III. SolutionIf you are using pcnfsd from a vendor, consult the vendor list in Section A. If your vendor is not listed, we recommend that you contact your vendor directly.
Until a vendor patch is available, we recommend that you obtain the publicly available version of pcnfsd as described in Section B. This version already has the patch described in Section C.
If you are presently using a public version of pcnfsd, we recommend that you either change to the version listed in Section B or apply the patch described in Section C. (The version in Section B already contains this patch.)
A. Obtain and install the appropriate patch according to the instructions included with the patch.Below is a list of the vendors who have reported to us as of the date of this advisory. More complete information, is provided in the appendix. We will update the appendix as we receive more information.
If your vendor's name is not on this list, please contact the vendor directly.
|Vendor or Source||Status|
|BSDI BSD/OS||Vulnerable. Patch available.|
|Hewlett Packard||Vulnerable. Patch under development.|
|IBM AIX 3.2||Vulnerable. Patches available.|
|IBM AIX 4.1||Vulnerable. Patches available.|
|NCR Corporation||Vulnerable. Patches available.|
|NEXTSTEP||Vulnerable. Will be fixed in version 4.0.|
|SCO OpenServer 5||Vulnerable. Patch under development.|
|SC UnixWare 2.1||Vulnerable. Patch under development.|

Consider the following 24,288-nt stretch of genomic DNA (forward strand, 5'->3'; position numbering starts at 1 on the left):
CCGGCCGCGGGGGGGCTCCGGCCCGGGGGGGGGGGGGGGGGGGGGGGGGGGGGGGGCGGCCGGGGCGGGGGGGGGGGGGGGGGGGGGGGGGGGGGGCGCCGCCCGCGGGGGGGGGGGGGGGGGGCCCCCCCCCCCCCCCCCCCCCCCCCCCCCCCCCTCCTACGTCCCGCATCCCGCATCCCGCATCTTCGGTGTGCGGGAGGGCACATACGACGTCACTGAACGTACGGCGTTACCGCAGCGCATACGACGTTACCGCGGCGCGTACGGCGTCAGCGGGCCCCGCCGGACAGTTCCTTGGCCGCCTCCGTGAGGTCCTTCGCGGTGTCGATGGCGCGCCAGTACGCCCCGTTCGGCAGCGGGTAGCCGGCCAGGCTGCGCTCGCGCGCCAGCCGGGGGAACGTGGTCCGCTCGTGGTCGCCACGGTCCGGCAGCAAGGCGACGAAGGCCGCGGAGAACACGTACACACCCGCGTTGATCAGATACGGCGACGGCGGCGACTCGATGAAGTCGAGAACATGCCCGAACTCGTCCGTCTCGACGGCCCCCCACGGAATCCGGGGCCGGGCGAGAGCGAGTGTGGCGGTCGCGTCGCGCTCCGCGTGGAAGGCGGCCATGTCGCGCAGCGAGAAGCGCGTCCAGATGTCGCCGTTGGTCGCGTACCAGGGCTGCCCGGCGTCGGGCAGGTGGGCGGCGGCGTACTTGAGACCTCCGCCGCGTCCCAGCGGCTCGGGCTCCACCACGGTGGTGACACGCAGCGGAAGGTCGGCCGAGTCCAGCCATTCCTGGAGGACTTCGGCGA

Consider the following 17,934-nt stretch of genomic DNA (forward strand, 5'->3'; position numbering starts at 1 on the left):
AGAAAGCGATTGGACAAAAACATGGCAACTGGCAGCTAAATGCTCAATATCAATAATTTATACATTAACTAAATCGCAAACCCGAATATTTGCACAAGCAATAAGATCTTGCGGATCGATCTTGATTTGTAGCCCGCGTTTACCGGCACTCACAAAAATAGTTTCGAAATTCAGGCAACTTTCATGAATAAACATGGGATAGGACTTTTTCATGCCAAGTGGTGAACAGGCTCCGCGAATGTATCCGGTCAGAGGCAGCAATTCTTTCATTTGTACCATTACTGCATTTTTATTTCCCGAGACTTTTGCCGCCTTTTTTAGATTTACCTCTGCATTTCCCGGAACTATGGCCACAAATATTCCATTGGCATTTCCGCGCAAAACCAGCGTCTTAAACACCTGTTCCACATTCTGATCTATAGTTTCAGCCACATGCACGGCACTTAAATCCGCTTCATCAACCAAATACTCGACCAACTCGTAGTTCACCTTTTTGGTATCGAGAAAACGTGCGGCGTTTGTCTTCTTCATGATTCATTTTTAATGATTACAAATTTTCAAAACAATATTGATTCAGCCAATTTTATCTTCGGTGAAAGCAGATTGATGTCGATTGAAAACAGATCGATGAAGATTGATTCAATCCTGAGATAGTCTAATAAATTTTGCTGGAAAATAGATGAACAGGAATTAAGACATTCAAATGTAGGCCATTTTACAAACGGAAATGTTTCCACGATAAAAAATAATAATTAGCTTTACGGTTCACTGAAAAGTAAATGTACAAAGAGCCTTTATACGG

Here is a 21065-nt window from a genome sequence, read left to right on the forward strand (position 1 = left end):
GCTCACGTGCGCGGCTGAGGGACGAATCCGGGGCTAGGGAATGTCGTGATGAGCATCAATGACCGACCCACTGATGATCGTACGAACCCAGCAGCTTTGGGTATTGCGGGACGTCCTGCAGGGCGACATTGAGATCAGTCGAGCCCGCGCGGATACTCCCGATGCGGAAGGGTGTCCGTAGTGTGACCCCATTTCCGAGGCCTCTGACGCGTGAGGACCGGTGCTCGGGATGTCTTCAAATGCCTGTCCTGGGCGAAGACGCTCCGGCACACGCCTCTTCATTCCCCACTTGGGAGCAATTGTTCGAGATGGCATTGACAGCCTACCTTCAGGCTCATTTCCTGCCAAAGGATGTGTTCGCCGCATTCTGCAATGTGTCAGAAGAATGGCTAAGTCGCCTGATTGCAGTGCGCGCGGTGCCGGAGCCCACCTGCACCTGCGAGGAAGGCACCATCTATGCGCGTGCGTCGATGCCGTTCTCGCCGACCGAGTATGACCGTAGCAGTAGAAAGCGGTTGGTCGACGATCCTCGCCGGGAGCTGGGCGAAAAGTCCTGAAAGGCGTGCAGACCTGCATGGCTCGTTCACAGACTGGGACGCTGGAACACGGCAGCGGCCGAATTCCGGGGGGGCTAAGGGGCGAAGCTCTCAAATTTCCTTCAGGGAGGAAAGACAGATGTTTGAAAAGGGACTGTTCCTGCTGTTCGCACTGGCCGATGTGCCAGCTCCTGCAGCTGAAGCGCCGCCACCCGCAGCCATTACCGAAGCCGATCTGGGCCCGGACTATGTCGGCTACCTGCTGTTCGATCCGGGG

|SCO UnixWare 2.1||Vulnerable. Patch under development.|
|SGI IRIX 5.3||Vulnerable. Patch under development.|
|SGI IRIX 6.2||Not vulnerable.|
B. Until you are able to install the appropriate patch, we recommend that you obtain a version of pcnfsd from one of the following locations.This version already has the patch mentioned in Section III.C.
MD5 (pcnfsd.93.02.16-cert-dist.tar.Z) = b7af99a07dfcf24b3da3446d073f8649
Build, install, and restart rpc.pcnfsd.
Ensure that the mode of the top-level pcnfsd spool directory is 755. In this version of pcnfsd, the top level spool directory is /usr/spool/pcnfs. To change this to mode 755, do the following as root:
C. A patch is available for the two vulnerabilities described in this advisory.Apply the patch using the GNU patch utility or by hand as necessary. Rebuild, reinstall, and restart rpc.pcnfsd. Set the mode of the top-level pcnfsd spool directory to 755.
For example, in the version of pcnfsd cited in Section B, the top level spool directory is /usr/spool/pcnfs. To change this to mode 755, do the following as root:
MD5 (README.pcnfsd.93.02.16-cert) = 07c64cd714bfaab3eb3849439a615b79
MD5 (pcnfsd.93.02.16-cert-dist.tar.Z) = dc9b50172dfba8e6f9ad0c83f0e087e8
Note: When the above file is unpacked, the md5 checksum referenced in the README.pcnfsd.93.02.16-cert matches the following:
MD5 (pcnfsd_misc.c-diffs) = e9a83e6d540ab4683767ecf6d66dda9d
MD5 (pcnfsd_print.c-diffs) = 7d9dac3c14b258e855517894e2934b14
Appendix A: Vendor InformationBelow is information we have received from vendors concerning the vulnerability described in this advisory. If you do not see your vendor's name, please contact the vendor directly for information.
Berkeley Software Design, Inc. (BSDI)The problem described in these vulnerabilities is present in all versions of BSD/OS. There is a patch (our patch number U210-007) for our 2.1 version of BSD/OS and associated products available from our patch and ftp servers <patches@BSDI.> or ftp://ftp.BSDI.COM/bsdi/patches/patches-2.1/U210-007
Data Design Systems, Inc.The Tandem NonStop Kernel (NSK) system, does NOT contain either of the vulnerabilities cited in the advisory.
Digital Equipment CorporationFor updated information, please refer to the Digital Equipment Corporation Vendor Bulletin #96.0383, available in
Note: Non-contract/non-warranty customers should contact local Digital support channels for information
regarding these kits.